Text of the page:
• Online Data Operations Enhancements
  • Enhancements with Microsoft Azure
  • SSD Buffer Pool Extensions
  • Resource Governor IO
  • Miscellaneous Features
    • Online Index Rebuilding
    • Live Plans for Long Running Queries
    • Transaction Durability
    • Cardinality Estimation
    • In Memory OLTP Optimization

Well, I had a great fun working on the topics which I have mentioned in the outline. I am very confident that once you start with the course, you will indeed understand how each of the topics builds and presented. I have made sure that each of the topic has a vivid and clear story to begin with. I first explain the story and right after that I explain the concept.

Who Should Attend This Course

Everyone who has basic knowledge of SQL Server and wants to update themselves with SQL Server 2014. They should attend this course. One thing I have made sure that this course is easy to understand and I have decided complex subject into multiple parts. This way the learning is progressive and anyone with a poor knowledge of the subject can have enough time to understand the presented concept.

Screenshot of the Course

Here are few of the screenshot of the courses.

How to Watch Video Course

This course is available at Pluralsight, and you will need a valid login to Pluralsight. If you do not have Pluralsight login, you can quickly sign up for the FREE Trial.

Click here watch SQL Server 2014 Administration New Features

Reference: Pinal Dave (http://blog.SQLAuthority.com)

SQL SERVER – Convert Seconds to Hour : Minute : Seconds Format

Here is another question I received via email.

“Hi Pinal,

I have a unique requirement. We measure time spent on any webpage in measure of seconds. I recently have to build a report over it and I did few summations based on group of web pages. Now my manager wants to convert the time, which is in seconds to the format Hour : Minute : Seconds. I researched online and found a solution on stackoverflow for converting seconds to the Minute : Seconds but could not find a solution for Hour : Minute : Seconds.

Would you please help?”

Of course the logic is very simple. Here is the script for your need.

DECLARE @TimeinSecond INT
SET
@TimeinSecond = 86399 -- Change the seconds
SELECT RIGHT('0' + CAST(@TimeinSecond / 3600 AS VARCHAR),2) + ':' +
RIGHT('0' + CAST((@TimeinSecond / 60) % 60 AS VARCHAR),2)  + ':' +
RIGHT('0' + CAST(@TimeinSecond % 60 AS VARCHAR),2)

Here is the screenshot of the resolution:

Reference: Pinal Dave (http://blog.SQLAuthority.com)

SQL SERVER – Convert Old Syntax of RAISEERROR to THROW

I have been quite a few comments on my Facebook page and here is one of the questions which instantly caught my attention.

“We have a legacy application and it has been a long time since we are using SQL Server. Recently we have upgraded to the latest version of SQL Server and we are updating our code as well.

Here is the question for you, there are plenty of places we have been using old style RAISEERROR code and now we want to convert it to use THROW. Would you please suggest a sample example for the same.”

Very interesting question. THROW was introduced in SQL Server 2012 to handle the error gracefully and return the error message. Let us see quickly two examples of SQL Server 2012 and earlier version.

Earlier Version of SQL Server

BEGIN TRY
SELECT 1/0
END TRY
BEGIN CATCH
DECLARE @ErrorMessage NVARCHAR(2000), @ErrorSeverity INT
SELECT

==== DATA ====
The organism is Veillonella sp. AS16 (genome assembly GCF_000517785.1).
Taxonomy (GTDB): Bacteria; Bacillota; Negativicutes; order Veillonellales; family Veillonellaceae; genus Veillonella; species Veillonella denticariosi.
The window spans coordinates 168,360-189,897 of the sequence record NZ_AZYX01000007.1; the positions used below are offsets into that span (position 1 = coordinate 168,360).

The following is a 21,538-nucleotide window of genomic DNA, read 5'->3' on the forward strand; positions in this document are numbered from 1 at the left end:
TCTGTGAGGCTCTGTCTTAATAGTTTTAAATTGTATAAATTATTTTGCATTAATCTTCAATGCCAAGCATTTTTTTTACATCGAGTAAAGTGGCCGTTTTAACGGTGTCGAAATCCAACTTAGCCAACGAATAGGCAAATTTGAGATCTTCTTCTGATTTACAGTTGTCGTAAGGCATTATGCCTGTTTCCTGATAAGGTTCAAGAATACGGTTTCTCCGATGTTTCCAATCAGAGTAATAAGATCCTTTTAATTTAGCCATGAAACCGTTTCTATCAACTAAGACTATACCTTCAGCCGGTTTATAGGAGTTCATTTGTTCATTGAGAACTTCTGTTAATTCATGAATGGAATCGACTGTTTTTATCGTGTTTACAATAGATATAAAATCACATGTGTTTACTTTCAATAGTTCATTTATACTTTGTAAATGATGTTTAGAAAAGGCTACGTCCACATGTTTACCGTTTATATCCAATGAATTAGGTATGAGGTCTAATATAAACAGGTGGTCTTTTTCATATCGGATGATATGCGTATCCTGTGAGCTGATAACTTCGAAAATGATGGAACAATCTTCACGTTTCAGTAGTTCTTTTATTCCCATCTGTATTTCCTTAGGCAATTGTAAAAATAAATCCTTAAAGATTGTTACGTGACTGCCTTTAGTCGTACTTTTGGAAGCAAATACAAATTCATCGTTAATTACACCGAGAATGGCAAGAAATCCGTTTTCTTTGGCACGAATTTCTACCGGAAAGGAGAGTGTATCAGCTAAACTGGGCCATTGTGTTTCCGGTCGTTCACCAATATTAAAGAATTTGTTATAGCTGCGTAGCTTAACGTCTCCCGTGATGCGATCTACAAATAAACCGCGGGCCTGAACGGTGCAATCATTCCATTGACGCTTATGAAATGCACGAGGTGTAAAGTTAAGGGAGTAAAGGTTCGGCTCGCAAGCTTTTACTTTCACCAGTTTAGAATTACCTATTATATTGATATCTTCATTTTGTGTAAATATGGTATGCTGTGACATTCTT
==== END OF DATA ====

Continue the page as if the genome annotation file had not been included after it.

@ErrorMessage = ERROR_MESSAGE(),
@ErrorSeverity = ERROR_SEVERITY()
RAISERROR (@ErrorMessage, @ErrorSeverity, 1)
END CATCH

SQL Server 2012 and Latest Version

BEGIN TRY
SELECT 1/0
END TRY
BEGIN CATCH
THROW
END CATCH

That’s it! We are done!

Reference: Pinal Dave (http://blog.SQLAuthority.com)

SQL SERVER – Validating If Date is Last Day of the Year, Month or Day

Here is one more question I recently received in an email-

“Pinal, is there any ready made function which will display if the given date is the last day or the year, month or day?

For example, if a date is the last day of the Year and last day of the month, I want to display Last Day of the Year and if a date is the last date of the month and last day of the week, I want to display the last day of the week. “

Well, very interesting question and there is no such function available for the same.

However, here is the function I have written earlier for my personal use where I almost accomplish same task.

-- Example of Year
DECLARE @Day DATETIME
SET
@Day = '2014-12-31'
SELECT
CASE
WHEN CAST(@Day AS DATE) = CAST(DATEADD(ms,-3,DATEADD(yy,0,DATEADD(yy,DATEDIFF(yy,0,@Day)+1,0))) AS DATE) THEN 'LastDayofYear'
WHEN CAST(@Day AS DATE) = CAST(DATEADD(s,-1,DATEADD(mm, DATEDIFF(m,0,@Day)+1,0)) AS DATE) THEN 'LastDayofMonth'
WHEN CAST(@Day AS DATE) = CAST(DATEADD(s,-1,DATEADD(wk, DATEDIFF(wk,0,@Day),0)) AS DATE) THEN 'LastDayofWeek'
ELSE 'Day'
END
GO
-- Example of Month
DECLARE @Day DATETIME
SET
@Day = '2014-06-30'
SELECT
CASE
WHEN CAST(@Day AS DATE) = CAST(DATEADD(ms,-3,DATEADD(yy,0,DATEADD(yy,DATEDIFF(yy,0,@Day)+1,0))) AS DATE) THEN 'LastDayofYear'
WHEN CAST(@Day AS DATE) = CAST(DATEADD(s,-1,DATEADD(mm, DATEDIFF(m,0,@Day)+1,0)) AS DATE) THEN 'LastDayofMonth'
WHEN CAST(@Day AS DATE) = CAST(DATEADD(s,-1,DATEADD(wk, DATEDIFF(wk,0,@Day),0)) AS DATE) THEN 'LastDayofWeek'
ELSE 'Day'
END
GO
-- Example of Month
DECLARE @Day DATETIME
SET
@Day = '2014-05-04'
SELECT
CASE
WHEN CAST(@Day AS DATE) = CAST(DATEADD(ms,-3,DATEADD(yy,0,DATEADD(yy,DATEDIFF(yy,0,@Day)+1,0))) AS DATE) THEN 'LastDayofYear'
WHEN CAST(@Day AS DATE) = CAST(DATEADD(s,-1,DATEADD(mm, DATEDIFF(m,0,@Day)+1,0)) AS DATE) THEN 'LastDayofMonth'
WHEN CAST(@Day AS DATE) = CAST(DATEADD(s,-1,DATEADD(wk, DATEDIFF(wk,0,@Day),0)) AS DATE) THEN 'LastDayofWeek'
ELSE 'Day'
END
GO

Let me know if you know any other smarter trick and we can post it here with due credit.

Reference: Pinal Dave (http://blog.SQLAuthority.com)